Today we begin Genesis Chapter 15.
For the Complete Jewish Bible, click here.
For the King James version, click here.
One reason the Bible is such a reassuring book is that both the good and bad sides of its characters, those who we now call the heroes of our faith, are depicted in such an honest fashion.
All of their warts and weaknesses are put on display for the whole world to see.
And of course, the father of our faith Abraham is no exception.
Right from the get-go of Chapter 15, we are shown his doubting and worrying side.
And this bout of fret and fear is coming right after his soaring victory over the four kings that kidnapped his nephew Lot.
God tells Abram: “Fear not, Abram, I am your shield. Your reward shall be very great.”
So what did Abram have to fear?
The fast and simple answer is reprisal from the four kings whose butts he had just whipped.
On top of that, he was now living in one of the most wicked nations on the planet surrounded by enemies. (Basically the same situation Israel finds itself in today.)
He didn’t have a strong hold on the region of land God had promised to him and in spite of his growing clan, it was mostly due to offspring from his female slaves.
Out of his numbing worry, Abram begs God to let a member of his household be his heir.
However, for every worry that Abram brings to the table, God matches it with a promise of much greater and even staggering proportions.
He reiterates the promises he first gave to Abram, telling him “This one will not be your heir, but he who issues from your loins will be your heir. Look up to the heavens and count the stars, if you can count them, so shall be your seed.”
Now why is God offering Abram a reward?
God is promising to bless Abram for rejecting the offer of great wealth that King Sodom had promised him.
I imagine at this point in time given his perceived bleak circumstances, Abram was rethinking what he had done.
He could have been instantly wealthy and was most likely struggling with feelings of regret.
Isn’t this so like all of us?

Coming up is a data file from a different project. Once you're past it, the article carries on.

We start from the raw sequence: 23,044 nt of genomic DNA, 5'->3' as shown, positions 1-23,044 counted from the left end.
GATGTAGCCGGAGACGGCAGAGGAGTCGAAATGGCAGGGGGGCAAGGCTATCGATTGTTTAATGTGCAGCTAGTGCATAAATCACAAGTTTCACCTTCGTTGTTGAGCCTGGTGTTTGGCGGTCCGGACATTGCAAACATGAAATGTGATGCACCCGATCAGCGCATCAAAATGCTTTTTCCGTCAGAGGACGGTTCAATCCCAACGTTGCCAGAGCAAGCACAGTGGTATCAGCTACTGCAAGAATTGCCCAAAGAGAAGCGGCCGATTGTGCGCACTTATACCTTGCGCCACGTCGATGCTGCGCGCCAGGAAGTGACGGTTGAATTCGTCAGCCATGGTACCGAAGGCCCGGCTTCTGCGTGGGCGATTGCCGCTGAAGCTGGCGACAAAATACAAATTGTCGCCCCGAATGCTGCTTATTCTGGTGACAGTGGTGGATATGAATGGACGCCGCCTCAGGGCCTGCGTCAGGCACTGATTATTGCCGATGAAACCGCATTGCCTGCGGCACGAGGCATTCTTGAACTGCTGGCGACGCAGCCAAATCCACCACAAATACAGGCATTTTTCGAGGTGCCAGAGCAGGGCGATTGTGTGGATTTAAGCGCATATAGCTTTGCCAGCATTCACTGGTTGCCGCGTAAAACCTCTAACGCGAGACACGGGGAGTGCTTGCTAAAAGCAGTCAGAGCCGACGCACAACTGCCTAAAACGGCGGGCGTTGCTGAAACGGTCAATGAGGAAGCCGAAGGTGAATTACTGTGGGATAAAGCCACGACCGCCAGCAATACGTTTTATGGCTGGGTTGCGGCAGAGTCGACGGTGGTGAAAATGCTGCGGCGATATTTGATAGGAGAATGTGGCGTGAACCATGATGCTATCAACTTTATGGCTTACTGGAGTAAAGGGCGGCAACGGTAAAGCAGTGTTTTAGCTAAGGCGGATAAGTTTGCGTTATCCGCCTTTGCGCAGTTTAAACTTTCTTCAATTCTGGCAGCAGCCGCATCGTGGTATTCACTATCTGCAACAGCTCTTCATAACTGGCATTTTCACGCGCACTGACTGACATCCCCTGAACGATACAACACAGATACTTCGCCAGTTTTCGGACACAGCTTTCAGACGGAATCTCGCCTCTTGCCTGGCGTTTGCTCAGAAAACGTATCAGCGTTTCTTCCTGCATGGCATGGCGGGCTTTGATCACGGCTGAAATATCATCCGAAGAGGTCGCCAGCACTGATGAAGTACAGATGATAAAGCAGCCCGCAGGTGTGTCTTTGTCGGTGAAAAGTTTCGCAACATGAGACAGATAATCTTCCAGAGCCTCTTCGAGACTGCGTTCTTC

Feeling a prompting from the Holy Spirit, we put a generous amount of money into the offering plate and then wonder later if we did the right thing.
Or we set out on the path of ministry and then begin to doubt our calling when we realize that it is not all fun and games and that it is God’s intention through our service to Him to sever us from the worldly things and values that we have clung on to for dear life.
When it becomes clear that the commitment to serve Him may cost us all of our money and we may even have to sever relationships with family members, even the best of us will second guess our walk with the Lord.
I have seen many forsake their walk with the Lord simply because the temptations of the world were just too great to resist.
They were more concerned with maintaining their status in society than following God no matter what.
However, Yeshua told the rich Jewish man to sell everything he had and follow him.
He also said that he who does not hate his father and mother could not be his disciple.
Both the Tanach and the Brit HADASHAH are clear.
A 100% commitment to God will inevitably result in a complete severing of the world, the devil, and all of its values.
Here is an interesting YouTube video from an Orthodox rabbi on the importance of 100% dependence on God.
For those of you who are not Jewish, you may or may not be aware that Jews do not pronounce out loud God’s name Yahweh. They instead say HASHEM, which literally translates into “The Name”.
Notice how the Rabbi said that for those who have 100% faith, “it is NOT ALLOWED to save money for tomorrow”.
Quite a departure from the ridiculous stereotype that Jews are money hoarders don’t you think?
The simple truth is that the Jewish people donate more money to charity than any other ethnic group.
This is a fact!
Okay, enough of the sermonizing.